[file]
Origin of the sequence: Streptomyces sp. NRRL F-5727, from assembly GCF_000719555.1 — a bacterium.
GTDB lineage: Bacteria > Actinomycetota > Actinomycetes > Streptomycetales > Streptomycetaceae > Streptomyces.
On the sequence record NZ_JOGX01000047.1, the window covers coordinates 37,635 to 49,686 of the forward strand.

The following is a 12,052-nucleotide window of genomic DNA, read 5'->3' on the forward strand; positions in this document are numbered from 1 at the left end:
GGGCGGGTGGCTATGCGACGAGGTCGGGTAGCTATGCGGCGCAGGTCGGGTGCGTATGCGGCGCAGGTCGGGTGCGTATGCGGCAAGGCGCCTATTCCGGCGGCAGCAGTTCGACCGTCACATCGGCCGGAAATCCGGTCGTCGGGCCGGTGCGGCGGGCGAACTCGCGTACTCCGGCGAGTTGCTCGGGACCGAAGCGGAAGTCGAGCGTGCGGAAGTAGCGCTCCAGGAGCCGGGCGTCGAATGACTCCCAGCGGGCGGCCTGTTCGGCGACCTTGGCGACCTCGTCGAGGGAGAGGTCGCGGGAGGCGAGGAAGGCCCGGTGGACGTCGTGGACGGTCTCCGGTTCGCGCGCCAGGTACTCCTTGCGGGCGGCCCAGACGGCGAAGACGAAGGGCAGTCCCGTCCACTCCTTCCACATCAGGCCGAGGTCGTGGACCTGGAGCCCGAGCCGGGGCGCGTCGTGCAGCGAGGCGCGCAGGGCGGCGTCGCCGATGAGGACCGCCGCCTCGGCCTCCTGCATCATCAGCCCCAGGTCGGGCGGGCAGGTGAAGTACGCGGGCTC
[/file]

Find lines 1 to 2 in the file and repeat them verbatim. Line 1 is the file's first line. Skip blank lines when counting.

Origin of the sequence: Streptomyces sp. NRRL F-5727, from assembly GCF_000719555.1 — a bacterium.
GTDB lineage: Bacteria > Actinomycetota > Actinomycetes > Streptomycetales > Streptomycetaceae > Streptomyces.